In Iraq, more than sixty were killed and another 250 wounded Monday in suicide bombings in Baghdad and Kirkuk. Four women carried out the attack, three of them strapping themselves with the bombs. It was one of the deadliest attacks on Iraqi civilians in months.
In Pakistan, at least six people have been killed in a US missile strike on a northwestern village. The attack reportedly killed Abu Khabab al-Masri, a top operative for al-Qaeda. The bombing came as Pakistan’s new prime minister, Yousaf Raza Gilani, was in Washington for meetings at the White House.
Iranian President Mahmoud Ahmadinejad is claiming Iran is making progress in international talks over its nuclear program. In an interview with NBC News, Ahmadinejad said Iran would find “common ground” with the US and five other nations.
Iranian President Mahmoud Ahmadinejad: "We are not working to manufacture a bomb. We don’t believe in a nuclear bomb. Nuclear bombs belong to the twentieth century. We are living in a new century. Nuclear energy must not be equaled to a nuclear bomb."
Iran has until Saturday to reply to an international offer to halt UN sanctions in return for a nuclear freeze.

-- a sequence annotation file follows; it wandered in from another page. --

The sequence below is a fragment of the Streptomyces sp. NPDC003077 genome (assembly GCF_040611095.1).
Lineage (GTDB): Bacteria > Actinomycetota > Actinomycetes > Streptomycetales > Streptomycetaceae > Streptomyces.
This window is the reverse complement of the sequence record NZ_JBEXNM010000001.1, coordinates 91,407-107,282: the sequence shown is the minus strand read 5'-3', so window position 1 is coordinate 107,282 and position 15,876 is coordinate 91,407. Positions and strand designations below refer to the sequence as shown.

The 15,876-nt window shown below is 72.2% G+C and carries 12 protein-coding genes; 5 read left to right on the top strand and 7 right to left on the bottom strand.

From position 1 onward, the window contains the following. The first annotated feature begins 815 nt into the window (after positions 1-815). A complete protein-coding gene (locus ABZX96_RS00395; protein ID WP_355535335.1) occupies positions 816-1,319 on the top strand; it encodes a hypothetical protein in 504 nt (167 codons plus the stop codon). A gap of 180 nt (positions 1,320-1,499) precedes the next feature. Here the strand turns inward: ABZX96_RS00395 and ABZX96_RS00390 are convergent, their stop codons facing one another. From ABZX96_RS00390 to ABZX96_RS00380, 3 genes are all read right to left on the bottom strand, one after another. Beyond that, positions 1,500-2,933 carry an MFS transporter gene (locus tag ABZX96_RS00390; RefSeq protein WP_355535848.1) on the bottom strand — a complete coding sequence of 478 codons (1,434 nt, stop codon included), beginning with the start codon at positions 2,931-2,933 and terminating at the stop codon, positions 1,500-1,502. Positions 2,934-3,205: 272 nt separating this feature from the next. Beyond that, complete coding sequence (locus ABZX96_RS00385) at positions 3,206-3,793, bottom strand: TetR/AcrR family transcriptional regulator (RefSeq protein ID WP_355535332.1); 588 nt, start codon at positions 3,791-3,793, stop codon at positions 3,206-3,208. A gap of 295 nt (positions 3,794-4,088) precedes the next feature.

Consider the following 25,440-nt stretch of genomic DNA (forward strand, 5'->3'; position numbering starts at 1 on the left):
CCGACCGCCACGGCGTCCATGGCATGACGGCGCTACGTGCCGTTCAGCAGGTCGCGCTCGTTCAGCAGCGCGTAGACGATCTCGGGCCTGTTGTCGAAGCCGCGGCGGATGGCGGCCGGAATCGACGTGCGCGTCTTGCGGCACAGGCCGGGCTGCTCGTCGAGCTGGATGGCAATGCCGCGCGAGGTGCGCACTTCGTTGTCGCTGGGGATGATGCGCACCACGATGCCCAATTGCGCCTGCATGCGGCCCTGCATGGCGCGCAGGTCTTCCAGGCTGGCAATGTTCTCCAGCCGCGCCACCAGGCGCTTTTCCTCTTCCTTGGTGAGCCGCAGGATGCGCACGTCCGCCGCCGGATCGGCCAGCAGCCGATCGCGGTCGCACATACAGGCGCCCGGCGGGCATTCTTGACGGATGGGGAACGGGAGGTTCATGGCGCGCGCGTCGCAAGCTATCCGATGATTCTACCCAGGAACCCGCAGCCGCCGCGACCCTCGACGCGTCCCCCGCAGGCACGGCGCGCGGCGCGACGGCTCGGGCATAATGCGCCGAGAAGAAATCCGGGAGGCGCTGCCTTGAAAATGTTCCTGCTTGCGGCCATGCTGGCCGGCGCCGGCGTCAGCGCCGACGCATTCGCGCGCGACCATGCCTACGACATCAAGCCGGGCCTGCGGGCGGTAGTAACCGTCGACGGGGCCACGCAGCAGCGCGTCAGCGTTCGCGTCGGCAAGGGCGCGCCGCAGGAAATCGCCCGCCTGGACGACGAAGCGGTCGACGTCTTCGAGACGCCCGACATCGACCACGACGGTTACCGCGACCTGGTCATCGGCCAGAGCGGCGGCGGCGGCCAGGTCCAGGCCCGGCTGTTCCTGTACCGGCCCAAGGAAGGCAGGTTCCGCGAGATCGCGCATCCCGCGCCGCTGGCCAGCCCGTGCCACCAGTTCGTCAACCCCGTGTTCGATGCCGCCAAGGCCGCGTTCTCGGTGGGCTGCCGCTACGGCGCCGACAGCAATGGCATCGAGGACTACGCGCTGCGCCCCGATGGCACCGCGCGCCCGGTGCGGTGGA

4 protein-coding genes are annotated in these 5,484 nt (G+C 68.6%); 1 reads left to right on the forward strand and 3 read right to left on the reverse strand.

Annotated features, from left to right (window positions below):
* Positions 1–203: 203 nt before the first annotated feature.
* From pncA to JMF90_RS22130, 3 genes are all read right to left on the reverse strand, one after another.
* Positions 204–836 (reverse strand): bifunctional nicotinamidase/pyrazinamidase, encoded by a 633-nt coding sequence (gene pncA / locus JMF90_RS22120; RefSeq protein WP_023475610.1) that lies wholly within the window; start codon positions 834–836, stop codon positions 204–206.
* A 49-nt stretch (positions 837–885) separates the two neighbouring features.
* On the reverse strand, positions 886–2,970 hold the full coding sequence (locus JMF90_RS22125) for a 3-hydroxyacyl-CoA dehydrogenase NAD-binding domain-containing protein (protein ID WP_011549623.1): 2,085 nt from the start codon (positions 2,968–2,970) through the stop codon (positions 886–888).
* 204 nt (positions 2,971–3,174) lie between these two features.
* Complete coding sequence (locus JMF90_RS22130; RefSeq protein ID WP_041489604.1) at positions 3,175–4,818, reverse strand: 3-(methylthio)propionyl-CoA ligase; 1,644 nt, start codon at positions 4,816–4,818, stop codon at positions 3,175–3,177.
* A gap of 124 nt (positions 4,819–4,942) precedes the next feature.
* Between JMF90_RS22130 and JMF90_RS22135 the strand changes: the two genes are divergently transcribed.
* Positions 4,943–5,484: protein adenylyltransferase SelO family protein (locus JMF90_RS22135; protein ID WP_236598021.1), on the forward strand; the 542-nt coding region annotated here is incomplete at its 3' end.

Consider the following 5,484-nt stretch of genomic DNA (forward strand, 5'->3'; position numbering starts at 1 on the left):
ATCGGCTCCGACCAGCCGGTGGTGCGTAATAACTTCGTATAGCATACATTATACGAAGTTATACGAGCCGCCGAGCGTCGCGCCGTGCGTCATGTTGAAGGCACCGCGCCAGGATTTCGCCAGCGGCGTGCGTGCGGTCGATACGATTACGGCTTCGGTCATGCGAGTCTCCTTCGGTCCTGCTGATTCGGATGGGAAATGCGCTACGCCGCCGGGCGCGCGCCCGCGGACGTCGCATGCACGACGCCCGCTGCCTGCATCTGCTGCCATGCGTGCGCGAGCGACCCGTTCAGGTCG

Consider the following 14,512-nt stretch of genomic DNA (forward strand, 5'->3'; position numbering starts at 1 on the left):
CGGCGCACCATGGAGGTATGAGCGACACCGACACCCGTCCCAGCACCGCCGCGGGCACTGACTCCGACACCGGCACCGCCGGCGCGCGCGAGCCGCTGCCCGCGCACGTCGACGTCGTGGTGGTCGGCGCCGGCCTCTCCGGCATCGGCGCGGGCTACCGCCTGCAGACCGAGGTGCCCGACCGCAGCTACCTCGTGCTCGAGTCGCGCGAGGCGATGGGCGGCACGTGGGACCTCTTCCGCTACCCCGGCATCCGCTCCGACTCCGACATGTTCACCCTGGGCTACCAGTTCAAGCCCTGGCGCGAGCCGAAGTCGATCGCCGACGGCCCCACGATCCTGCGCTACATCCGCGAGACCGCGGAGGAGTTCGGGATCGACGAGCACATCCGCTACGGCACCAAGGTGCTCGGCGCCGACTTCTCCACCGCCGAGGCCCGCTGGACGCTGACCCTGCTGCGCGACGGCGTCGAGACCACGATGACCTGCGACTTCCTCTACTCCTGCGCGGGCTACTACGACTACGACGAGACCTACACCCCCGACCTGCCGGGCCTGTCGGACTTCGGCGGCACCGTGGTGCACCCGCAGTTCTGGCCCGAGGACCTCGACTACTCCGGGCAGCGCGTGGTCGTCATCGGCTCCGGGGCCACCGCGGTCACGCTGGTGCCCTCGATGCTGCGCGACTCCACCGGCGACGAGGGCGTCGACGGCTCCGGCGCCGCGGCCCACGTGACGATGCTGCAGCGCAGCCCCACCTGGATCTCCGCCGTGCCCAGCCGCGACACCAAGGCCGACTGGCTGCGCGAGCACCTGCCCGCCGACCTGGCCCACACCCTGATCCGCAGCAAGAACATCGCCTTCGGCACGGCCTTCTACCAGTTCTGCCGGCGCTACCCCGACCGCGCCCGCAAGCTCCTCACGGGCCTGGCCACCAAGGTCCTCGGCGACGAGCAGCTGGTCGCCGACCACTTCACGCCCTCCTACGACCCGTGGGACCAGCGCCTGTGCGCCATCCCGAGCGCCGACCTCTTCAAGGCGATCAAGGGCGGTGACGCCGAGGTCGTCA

In Israel and the Occupied Territories, the Israeli government has announced it will refuse to negotiate the long-term status of Jerusalem as part of ongoing peace talks with Palestinian leaders. On Monday, Israeli Prime Minister Ehud Olmert said a deal could be reached on other issues but that Jerusalem won’t even be discussed until at least next year. Palestinians have long called for East Jerusalem as the capital of any future state. In Gaza, Hamas leader Mahmoud al-Zahar criticized the Israeli move.
Mahmoud al-Zahar: "No peace process will be achieved, either in this year or the expected years. Israel, backed by America, is not intended to give the Palestinian people their basic demand, by establishment of an independent state. And for this reason, we resorted to the military activities in order to push the occupation and to make an end by our alternative method."
Israel’s decision coincided with another demolition of a Palestinian residential building in East Jerusalem. Israeli officials say the owner hadn’t obtained the proper permits. Israel has demolished hundreds of Palestinian homes over the last decade.
Meanwhile, the Israeli government has instructed several top officials not to visit Spain after a Spanish judge approved an international arrest warrant against them for allegedly committing war crimes. A Spanish human rights group filed the case over an Israeli air strike in 2002. Sixteen Palestinian civilians were killed when Israel bombed a crowded area in the heart of central Gaza. Israel says it was targeting a senior Hamas leader who was killed in the attack.
Here in the United States, the Bush administration has admitted it will leave behind a record budget deficit of around $490 billion. The figure is more than $80 billion over President Bush’s forecast earlier this year. The projection is likely too small because the White House hasn’t requested war funding for the entire year.